The Criminal Defense Law Center of
West Michigan

Child Abuse Attorney
Grand Rapids, Michigan

Shawn Haff of The Criminal Defense Law Center of West Michigan is a dependable criminal defense lawyer for defendants charged with child abuse in Grand Rapids, Michigan or part of West Michigan.

Sometimes the best solution to your case is a plea deal and other times going to trial is the best solution. Either way, we will guide you down the best path if you are facing such extremely serious charges as:

  1. Child Molestation or sex abuse
  2. Criminal Sexual Conduct
  3. Possession of child pornography or child sexually abusive material
  4. Gross indecency
  5. Internet sex crimes

Get A Free Case Strategy Session

Michigan Child Abuse Laws

Under Michigan law, abuse of a child covers physical or mental harm to a child “…by an individual who is responsible for the child’s health and welfare.” Abuse of a child can include physical injury, sexual abuse, or maltreatment.

These crimes in Michigan are split into different categories, and the penalties a person charged with this extremely serious crime in Michigan face depend on the category of the crime. There are four categories of this crime in Michigan.

First-Degree Child Abuse Charges

In Michigan, First-degree is the most serious charge. If you are facing First Degree child abuse charges, law enforcement officials believe that a defendant has intentionally inflicted serious physical or mental harm on a child.

Examples of First Degree abuse against a child are when the child has suffered broken bones, injury to internal organs and brain damage. Local prosecutors will be looking to throw the book at anyone charged with inflicting this kind of damage on a child.

At The Criminal Defense Law Center of West Michigan, we understand that your child may have suffered serious injuries that were not caused by you. Our child abuse defense attorneys will fight to protect you against these extremely serious charges.

Second-Degree Child Abuse Charges

Second-degree charges of abusing a child in Michigan is defined by law as where a parent “willfully fails to provide adequate care to a child, and neglects a child’s basic needs for food, clothing, and shelter.” An example this kind of child abuse is a person drunk driving with a child in the car.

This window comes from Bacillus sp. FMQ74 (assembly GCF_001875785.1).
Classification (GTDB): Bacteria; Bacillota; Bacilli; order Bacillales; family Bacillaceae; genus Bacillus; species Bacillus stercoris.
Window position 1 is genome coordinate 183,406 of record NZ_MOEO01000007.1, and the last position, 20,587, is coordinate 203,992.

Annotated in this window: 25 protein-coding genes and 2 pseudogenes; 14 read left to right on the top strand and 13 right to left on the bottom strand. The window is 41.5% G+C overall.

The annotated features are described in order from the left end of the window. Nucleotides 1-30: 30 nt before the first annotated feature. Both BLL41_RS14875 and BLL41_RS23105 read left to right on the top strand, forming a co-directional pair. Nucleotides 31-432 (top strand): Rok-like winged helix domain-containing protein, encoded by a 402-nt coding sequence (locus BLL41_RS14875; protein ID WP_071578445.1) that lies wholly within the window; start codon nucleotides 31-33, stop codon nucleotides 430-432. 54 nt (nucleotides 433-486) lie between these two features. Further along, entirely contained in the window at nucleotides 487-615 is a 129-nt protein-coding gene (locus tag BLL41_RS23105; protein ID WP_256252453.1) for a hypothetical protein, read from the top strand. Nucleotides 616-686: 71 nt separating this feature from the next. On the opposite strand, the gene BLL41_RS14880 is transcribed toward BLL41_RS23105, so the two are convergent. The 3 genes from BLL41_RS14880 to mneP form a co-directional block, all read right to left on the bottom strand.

This crime in Michigan is punishable by up to ten years in prison.

Third-Degree and Fourth-Degree Child Abuse Charges

Third-degree and fourth-degree charges are both high considered misdemeanor charges. Anytime someone is facing a misdemeanor charge in Michigan for harming a child, they may face jail time if convicted. A third-degree charge comes about when the defendant knowingly or intentionally commits an act against a child that caused physical harm. The prosecutor must simply show that the child has been harmed in some way.

Third-degree is a felony. People convicted of this crime in Michigan face up to 2 years in prison. There are some attorneys and even judges who will refer to a charge that carries a maximum penalty of 2 years in prison as a high-court misdemeanor. However, if you are asked on an application if you have been convicted of a felony, you would have to answer yes if you are convicted of this charge.

Fourth-degree requires either of the following:

  • The parent or guardian willfully failed to provide food, clothing, or shelter necessary to the child and that the child suffered physical harm as a result; or
  • The parent or guardian committed a reckless act that resulted in physical harm to the child.

People convicted of this crime in Michigan face up one year in jail.

If you are a victim of abuse, tell your teacher, tell a police officer and seek help immediately!

Federal Child Abuse Charges

Federal Child Abuse legislation provides guidance to States by identifying a minimum set of acts or behaviors that define child abuse and neglect. The Federal Child Abuse Prevention and Treatment Act (CAPTA) (42 U.S.C.A. § 5106g), as amended by the CAPTA Reauthorization Act of 2010, defines child abuse and neglect as at minimum:

  • “Any recent act or failure to act on the part of a parent or caretaker which results in death, serious physical or emotional harm, sexual abuse or exploitation”; or
  • “An act or failure to act which presents an imminent risk of serious harm.”

This definition of federal child abuse and neglect refers specifically to parents and other caregivers. A “child” under this definition generally means a person who is younger than age 18 or who is not an emancipated minor.

While CAPTA provides definitions for sexual abuse and the special cases of neglect related to withholding or failing to provide medically indicated treatment, it does not provide specific definitions for other types of maltreatment such as physical abuse, neglect, or emotional abuse. While Federal legislation sets minimum standards for States that accept CAPTA funding, each state provides its own definitions of maltreatment within civil and criminal statutes.

Request A Free Consultation